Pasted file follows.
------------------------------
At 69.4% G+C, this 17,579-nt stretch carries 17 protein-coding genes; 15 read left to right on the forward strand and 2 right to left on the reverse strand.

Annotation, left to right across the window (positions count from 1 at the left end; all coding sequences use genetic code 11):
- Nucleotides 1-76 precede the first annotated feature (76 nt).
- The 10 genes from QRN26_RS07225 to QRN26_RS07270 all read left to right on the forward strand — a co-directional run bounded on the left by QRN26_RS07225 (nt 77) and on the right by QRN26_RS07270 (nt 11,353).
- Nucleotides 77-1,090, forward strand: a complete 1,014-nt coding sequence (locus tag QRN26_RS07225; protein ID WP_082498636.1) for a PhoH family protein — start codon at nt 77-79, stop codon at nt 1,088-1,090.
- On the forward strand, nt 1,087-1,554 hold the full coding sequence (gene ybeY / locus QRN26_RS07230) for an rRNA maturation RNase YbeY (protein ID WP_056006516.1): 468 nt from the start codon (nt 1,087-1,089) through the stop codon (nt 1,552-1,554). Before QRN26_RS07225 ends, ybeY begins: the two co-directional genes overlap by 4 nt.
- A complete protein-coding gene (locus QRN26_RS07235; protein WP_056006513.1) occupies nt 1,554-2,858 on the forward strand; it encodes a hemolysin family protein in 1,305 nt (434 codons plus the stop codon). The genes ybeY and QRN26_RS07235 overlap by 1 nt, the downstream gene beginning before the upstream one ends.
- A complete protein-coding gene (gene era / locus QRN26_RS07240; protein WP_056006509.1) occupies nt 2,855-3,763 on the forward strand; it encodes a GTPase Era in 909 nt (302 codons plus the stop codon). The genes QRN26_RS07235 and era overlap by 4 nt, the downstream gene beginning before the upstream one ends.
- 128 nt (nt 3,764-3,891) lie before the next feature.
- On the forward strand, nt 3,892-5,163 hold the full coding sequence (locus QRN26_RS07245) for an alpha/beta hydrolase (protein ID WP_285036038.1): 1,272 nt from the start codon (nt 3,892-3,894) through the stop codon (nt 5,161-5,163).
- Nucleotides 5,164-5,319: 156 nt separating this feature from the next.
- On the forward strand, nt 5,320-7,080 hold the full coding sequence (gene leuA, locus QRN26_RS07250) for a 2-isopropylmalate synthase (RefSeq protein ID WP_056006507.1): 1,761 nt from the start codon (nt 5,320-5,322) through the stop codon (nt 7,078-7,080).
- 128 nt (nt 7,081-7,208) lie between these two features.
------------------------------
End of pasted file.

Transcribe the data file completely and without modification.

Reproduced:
At 69.4% G+C, this 17,579-nt stretch carries 17 protein-coding genes; 15 read left to right on the forward strand and 2 right to left on the reverse strand.

Annotation, left to right across the window (positions count from 1 at the left end; all coding sequences use genetic code 11):
- Nucleotides 1-76 precede the first annotated feature (76 nt).
- The 10 genes from QRN26_RS07225 to QRN26_RS07270 all read left to right on the forward strand — a co-directional run bounded on the left by QRN26_RS07225 (nt 77) and on the right by QRN26_RS07270 (nt 11,353).
- Nucleotides 77-1,090, forward strand: a complete 1,014-nt coding sequence (locus tag QRN26_RS07225; protein ID WP_082498636.1) for a PhoH family protein — start codon at nt 77-79, stop codon at nt 1,088-1,090.
- On the forward strand, nt 1,087-1,554 hold the full coding sequence (gene ybeY / locus QRN26_RS07230) for an rRNA maturation RNase YbeY (protein ID WP_056006516.1): 468 nt from the start codon (nt 1,087-1,089) through the stop codon (nt 1,552-1,554). Before QRN26_RS07225 ends, ybeY begins: the two co-directional genes overlap by 4 nt.
- A complete protein-coding gene (locus QRN26_RS07235; protein WP_056006513.1) occupies nt 1,554-2,858 on the forward strand; it encodes a hemolysin family protein in 1,305 nt (434 codons plus the stop codon). The genes ybeY and QRN26_RS07235 overlap by 1 nt, the downstream gene beginning before the upstream one ends.
- A complete protein-coding gene (gene era / locus QRN26_RS07240; protein WP_056006509.1) occupies nt 2,855-3,763 on the forward strand; it encodes a GTPase Era in 909 nt (302 codons plus the stop codon). The genes QRN26_RS07235 and era overlap by 4 nt, the downstream gene beginning before the upstream one ends.
- 128 nt (nt 3,764-3,891) lie before the next feature.
- On the forward strand, nt 3,892-5,163 hold the full coding sequence (locus QRN26_RS07245) for an alpha/beta hydrolase (protein ID WP_285036038.1): 1,272 nt from the start codon (nt 3,892-3,894) through the stop codon (nt 5,161-5,163).
- Nucleotides 5,164-5,319: 156 nt separating this feature from the next.
- On the forward strand, nt 5,320-7,080 hold the full coding sequence (gene leuA, locus QRN26_RS07250) for a 2-isopropylmalate synthase (RefSeq protein ID WP_056006507.1): 1,761 nt from the start codon (nt 5,320-5,322) through the stop codon (nt 7,078-7,080).
- 128 nt (nt 7,081-7,208) lie between these two features.